Aviva Slesin


Photo of Aviva Slesin

Master Class in Documentary: Director's Series

Aviva Slesin is an accomplished, award-winning documentary filmmaker. She won an Academy Award in 1988 for her feature-length film, The Ten Year Lunch: The Wit and Legend of the Algonquin Round Table. The film screened at Sundance and many other film festivals around the world and aired on American Masters/PBS. Her other films include Voices in Celebration, a documentary that celebrated the 50th anniversary of the National Gallery of Art, Directed by William Wyler, a biography of the late Hollywood director which also screened at Sundance and was nominated for an Emmy and, more recently, Secret Lives: Hidden Children and Their Rescuers During World War II, which was based on her own experience as a “hidden child” in Lithuania. This documentary was nominated for two Emmys in 2004, aired on HBO/Cinemax, was a critic’s pick of the New York Times and was named one of the best 10 documentaries of the year by Andrew Sarris. She also produced and directed many short films for Saturday Night Live, HBO’s Real Sex, CTW’s Sesame Street, John Hockenberry’s Edgewise, Comedy Central’s HA! and, most recently, Talk About Art, for the National Gallery of Art. A selection of her work, The Long and Short of It, was screened as a special program at The Sundance Film Festival.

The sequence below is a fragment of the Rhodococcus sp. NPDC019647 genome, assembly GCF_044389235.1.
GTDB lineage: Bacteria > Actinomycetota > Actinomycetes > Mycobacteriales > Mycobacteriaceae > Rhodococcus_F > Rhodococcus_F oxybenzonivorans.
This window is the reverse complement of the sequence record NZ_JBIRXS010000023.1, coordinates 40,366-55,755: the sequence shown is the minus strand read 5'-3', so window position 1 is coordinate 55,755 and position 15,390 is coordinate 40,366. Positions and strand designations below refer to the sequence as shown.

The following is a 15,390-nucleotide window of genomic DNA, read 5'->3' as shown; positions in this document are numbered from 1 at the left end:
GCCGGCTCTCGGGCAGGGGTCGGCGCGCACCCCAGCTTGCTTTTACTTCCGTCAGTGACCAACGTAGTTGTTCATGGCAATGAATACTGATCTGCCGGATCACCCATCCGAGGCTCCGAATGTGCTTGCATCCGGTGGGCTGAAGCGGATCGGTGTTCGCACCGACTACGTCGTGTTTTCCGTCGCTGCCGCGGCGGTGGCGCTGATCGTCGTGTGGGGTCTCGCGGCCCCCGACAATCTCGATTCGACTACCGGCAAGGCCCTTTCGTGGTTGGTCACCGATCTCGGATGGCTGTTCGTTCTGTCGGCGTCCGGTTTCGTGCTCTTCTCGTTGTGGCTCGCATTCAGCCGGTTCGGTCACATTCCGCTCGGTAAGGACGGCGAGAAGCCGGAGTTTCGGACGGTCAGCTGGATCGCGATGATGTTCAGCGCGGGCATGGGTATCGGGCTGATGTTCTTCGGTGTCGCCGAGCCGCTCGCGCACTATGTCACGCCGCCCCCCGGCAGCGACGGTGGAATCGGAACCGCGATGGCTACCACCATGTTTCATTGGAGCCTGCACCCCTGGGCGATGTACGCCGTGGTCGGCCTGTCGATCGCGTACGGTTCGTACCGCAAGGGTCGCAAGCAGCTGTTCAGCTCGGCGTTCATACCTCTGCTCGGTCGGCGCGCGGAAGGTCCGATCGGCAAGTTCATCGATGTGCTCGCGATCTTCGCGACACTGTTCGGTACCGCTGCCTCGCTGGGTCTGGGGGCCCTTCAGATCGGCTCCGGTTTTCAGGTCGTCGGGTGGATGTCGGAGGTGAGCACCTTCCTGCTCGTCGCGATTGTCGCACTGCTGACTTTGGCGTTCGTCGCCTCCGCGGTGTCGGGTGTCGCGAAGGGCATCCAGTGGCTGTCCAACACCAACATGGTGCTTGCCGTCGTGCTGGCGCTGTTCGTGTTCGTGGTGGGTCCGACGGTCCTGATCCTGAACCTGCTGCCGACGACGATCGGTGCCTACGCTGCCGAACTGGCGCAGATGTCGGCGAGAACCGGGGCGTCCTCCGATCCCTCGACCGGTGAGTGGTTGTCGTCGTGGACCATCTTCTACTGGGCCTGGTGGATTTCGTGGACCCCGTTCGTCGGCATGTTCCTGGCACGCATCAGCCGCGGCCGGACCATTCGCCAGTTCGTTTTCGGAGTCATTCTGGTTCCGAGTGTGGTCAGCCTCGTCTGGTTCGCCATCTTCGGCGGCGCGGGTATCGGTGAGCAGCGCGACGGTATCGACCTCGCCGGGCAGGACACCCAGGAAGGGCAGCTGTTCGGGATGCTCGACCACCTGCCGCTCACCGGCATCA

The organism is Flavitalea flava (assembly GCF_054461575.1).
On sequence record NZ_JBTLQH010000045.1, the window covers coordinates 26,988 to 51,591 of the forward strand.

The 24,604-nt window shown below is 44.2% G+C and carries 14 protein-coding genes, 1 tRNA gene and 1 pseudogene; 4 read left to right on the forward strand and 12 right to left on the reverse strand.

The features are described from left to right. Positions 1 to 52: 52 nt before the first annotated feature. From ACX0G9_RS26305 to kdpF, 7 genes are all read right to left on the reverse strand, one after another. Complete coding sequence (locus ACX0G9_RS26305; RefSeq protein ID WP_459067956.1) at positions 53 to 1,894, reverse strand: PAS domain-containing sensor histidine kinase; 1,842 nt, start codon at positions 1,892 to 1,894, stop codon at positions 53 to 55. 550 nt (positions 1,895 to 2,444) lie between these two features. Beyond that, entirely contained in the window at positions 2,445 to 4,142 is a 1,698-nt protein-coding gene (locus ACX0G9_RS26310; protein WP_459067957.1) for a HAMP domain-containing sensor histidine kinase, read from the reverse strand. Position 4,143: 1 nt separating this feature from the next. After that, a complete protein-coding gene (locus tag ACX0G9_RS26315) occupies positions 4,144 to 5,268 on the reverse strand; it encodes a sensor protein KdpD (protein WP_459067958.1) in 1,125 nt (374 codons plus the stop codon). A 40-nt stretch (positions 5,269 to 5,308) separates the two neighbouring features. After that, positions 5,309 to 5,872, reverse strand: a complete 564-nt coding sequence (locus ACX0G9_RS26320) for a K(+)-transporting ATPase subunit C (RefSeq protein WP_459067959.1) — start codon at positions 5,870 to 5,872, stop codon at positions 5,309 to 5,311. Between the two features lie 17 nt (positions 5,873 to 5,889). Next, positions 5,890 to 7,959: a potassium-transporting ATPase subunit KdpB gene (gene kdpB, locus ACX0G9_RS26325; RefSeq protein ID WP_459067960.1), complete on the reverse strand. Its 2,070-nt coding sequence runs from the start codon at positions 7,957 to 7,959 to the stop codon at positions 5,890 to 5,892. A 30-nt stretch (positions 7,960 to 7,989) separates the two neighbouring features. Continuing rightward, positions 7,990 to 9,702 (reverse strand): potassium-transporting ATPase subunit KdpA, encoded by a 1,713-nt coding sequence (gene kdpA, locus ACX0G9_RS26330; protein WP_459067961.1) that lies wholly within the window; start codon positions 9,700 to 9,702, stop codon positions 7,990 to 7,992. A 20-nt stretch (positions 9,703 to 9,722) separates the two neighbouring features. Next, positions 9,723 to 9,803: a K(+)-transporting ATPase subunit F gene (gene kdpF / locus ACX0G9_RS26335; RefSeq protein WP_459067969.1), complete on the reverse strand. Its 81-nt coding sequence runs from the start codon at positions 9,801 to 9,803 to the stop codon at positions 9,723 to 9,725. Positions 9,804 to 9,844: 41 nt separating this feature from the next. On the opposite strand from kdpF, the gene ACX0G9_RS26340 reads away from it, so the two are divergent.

In 2015 Ms. Slesin was the recipient of a New York University Dr. Martin Luther King Jr. Faculty Award for which she was nominated by her students.

Ms. Slesin began her career as a film editor on such films as Making Television Dance, about choreographer Twyla Tharp, The Rutles, a Beatles satire written and directed by Monty Python’s Eric Idle and The Other Half of the Sky: A China Memoir, produced by Shirley MacLaine.

She is the president of Aviva Films NY and a member of the Academy of Motion Picture Arts and Sciences as well as the Directors Guild of America.